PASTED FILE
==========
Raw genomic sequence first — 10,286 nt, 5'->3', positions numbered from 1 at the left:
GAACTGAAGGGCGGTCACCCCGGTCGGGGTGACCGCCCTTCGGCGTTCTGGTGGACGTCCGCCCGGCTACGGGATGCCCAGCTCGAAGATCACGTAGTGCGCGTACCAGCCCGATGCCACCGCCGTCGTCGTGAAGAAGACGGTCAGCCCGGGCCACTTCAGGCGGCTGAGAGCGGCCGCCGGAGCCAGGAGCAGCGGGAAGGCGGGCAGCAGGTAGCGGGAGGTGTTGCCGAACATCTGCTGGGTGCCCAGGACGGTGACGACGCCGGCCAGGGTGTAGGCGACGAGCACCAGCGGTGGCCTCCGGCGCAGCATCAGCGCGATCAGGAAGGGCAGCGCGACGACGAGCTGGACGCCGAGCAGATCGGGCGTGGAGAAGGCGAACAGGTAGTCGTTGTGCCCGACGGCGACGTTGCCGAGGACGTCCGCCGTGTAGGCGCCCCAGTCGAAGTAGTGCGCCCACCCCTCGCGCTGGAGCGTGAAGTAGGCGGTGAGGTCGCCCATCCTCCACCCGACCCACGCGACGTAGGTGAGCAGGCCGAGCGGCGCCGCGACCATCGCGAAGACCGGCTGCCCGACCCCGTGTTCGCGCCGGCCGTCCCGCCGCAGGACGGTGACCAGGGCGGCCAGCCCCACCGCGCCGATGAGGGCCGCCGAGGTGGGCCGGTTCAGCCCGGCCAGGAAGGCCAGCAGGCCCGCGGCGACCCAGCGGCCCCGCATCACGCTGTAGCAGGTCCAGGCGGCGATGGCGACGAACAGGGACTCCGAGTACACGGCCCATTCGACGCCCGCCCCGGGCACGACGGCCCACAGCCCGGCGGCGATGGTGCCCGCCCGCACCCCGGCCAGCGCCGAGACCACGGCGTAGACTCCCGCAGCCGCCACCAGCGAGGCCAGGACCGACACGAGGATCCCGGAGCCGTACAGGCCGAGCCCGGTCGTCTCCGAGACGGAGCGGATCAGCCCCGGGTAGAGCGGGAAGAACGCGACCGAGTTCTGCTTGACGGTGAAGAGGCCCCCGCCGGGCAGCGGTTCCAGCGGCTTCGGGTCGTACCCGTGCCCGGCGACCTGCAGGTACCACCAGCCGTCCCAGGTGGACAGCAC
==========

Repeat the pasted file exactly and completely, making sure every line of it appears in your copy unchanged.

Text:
Raw genomic sequence first — 10,286 nt, 5'->3', positions numbered from 1 at the left:
GAACTGAAGGGCGGTCACCCCGGTCGGGGTGACCGCCCTTCGGCGTTCTGGTGGACGTCCGCCCGGCTACGGGATGCCCAGCTCGAAGATCACGTAGTGCGCGTACCAGCCCGATGCCACCGCCGTCGTCGTGAAGAAGACGGTCAGCCCGGGCCACTTCAGGCGGCTGAGAGCGGCCGCCGGAGCCAGGAGCAGCGGGAAGGCGGGCAGCAGGTAGCGGGAGGTGTTGCCGAACATCTGCTGGGTGCCCAGGACGGTGACGACGCCGGCCAGGGTGTAGGCGACGAGCACCAGCGGTGGCCTCCGGCGCAGCATCAGCGCGATCAGGAAGGGCAGCGCGACGACGAGCTGGACGCCGAGCAGATCGGGCGTGGAGAAGGCGAACAGGTAGTCGTTGTGCCCGACGGCGACGTTGCCGAGGACGTCCGCCGTGTAGGCGCCCCAGTCGAAGTAGTGCGCCCACCCCTCGCGCTGGAGCGTGAAGTAGGCGGTGAGGTCGCCCATCCTCCACCCGACCCACGCGACGTAGGTGAGCAGGCCGAGCGGCGCCGCGACCATCGCGAAGACCGGCTGCCCGACCCCGTGTTCGCGCCGGCCGTCCCGCCGCAGGACGGTGACCAGGGCGGCCAGCCCCACCGCGCCGATGAGGGCCGCCGAGGTGGGCCGGTTCAGCCCGGCCAGGAAGGCCAGCAGGCCCGCGGCGACCCAGCGGCCCCGCATCACGCTGTAGCAGGTCCAGGCGGCGATGGCGACGAACAGGGACTCCGAGTACACGGCCCATTCGACGCCCGCCCCGGGCACGACGGCCCACAGCCCGGCGGCGATGGTGCCCGCCCGCACCCCGGCCAGCGCCGAGACCACGGCGTAGACTCCCGCAGCCGCCACCAGCGAGGCCAGGACCGACACGAGGATCCCGGAGCCGTACAGGCCGAGCCCGGTCGTCTCCGAGACGGAGCGGATCAGCCCCGGGTAGAGCGGGAAGAACGCGACCGAGTTCTGCTTGACGGTGAAGAGGCCCCCGCCGGGCAGCGGTTCCAGCGGCTTCGGGTCGTACCCGTGCCCGGCGACCTGCAGGTACCACCAGCCGTCCCAGGTGGACAGCAC